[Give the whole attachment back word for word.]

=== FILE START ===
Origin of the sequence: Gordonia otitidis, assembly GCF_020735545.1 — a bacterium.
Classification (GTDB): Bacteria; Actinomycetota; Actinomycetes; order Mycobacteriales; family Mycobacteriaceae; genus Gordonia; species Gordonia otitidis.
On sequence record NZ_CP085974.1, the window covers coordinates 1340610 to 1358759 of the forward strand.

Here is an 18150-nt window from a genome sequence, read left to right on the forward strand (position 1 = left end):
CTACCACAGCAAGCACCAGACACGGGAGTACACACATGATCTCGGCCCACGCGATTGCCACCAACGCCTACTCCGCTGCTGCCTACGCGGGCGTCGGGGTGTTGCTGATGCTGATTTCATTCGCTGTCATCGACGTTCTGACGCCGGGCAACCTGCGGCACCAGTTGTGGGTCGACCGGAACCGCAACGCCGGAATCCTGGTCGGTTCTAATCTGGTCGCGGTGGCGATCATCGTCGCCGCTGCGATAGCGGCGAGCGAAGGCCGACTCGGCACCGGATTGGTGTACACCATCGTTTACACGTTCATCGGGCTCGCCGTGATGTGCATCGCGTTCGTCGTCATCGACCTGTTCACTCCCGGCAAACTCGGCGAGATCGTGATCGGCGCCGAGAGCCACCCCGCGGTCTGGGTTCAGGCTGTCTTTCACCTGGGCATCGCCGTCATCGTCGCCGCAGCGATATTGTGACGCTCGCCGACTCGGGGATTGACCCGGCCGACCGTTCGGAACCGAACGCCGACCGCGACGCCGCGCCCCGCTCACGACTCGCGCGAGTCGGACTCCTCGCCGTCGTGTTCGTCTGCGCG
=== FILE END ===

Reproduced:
Origin of the sequence: Gordonia otitidis, assembly GCF_020735545.1 — a bacterium.
Classification (GTDB): Bacteria; Actinomycetota; Actinomycetes; order Mycobacteriales; family Mycobacteriaceae; genus Gordonia; species Gordonia otitidis.
On sequence record NZ_CP085974.1, the window covers coordinates 1340610 to 1358759 of the forward strand.

Here is an 18150-nt window from a genome sequence, read left to right on the forward strand (position 1 = left end):
CTACCACAGCAAGCACCAGACACGGGAGTACACACATGATCTCGGCCCACGCGATTGCCACCAACGCCTACTCCGCTGCTGCCTACGCGGGCGTCGGGGTGTTGCTGATGCTGATTTCATTCGCTGTCATCGACGTTCTGACGCCGGGCAACCTGCGGCACCAGTTGTGGGTCGACCGGAACCGCAACGCCGGAATCCTGGTCGGTTCTAATCTGGTCGCGGTGGCGATCATCGTCGCCGCTGCGATAGCGGCGAGCGAAGGCCGACTCGGCACCGGATTGGTGTACACCATCGTTTACACGTTCATCGGGCTCGCCGTGATGTGCATCGCGTTCGTCGTCATCGACCTGTTCACTCCCGGCAAACTCGGCGAGATCGTGATCGGCGCCGAGAGCCACCCCGCGGTCTGGGTTCAGGCTGTCTTTCACCTGGGCATCGCCGTCATCGTCGCCGCAGCGATATTGTGACGCTCGCCGACTCGGGGATTGACCCGGCCGACCGTTCGGAACCGAACGCCGACCGCGACGCCGCGCCCCGCTCACGACTCGCGCGAGTCGGACTCCTCGCCGTCGTGTTCGTCTGCGCG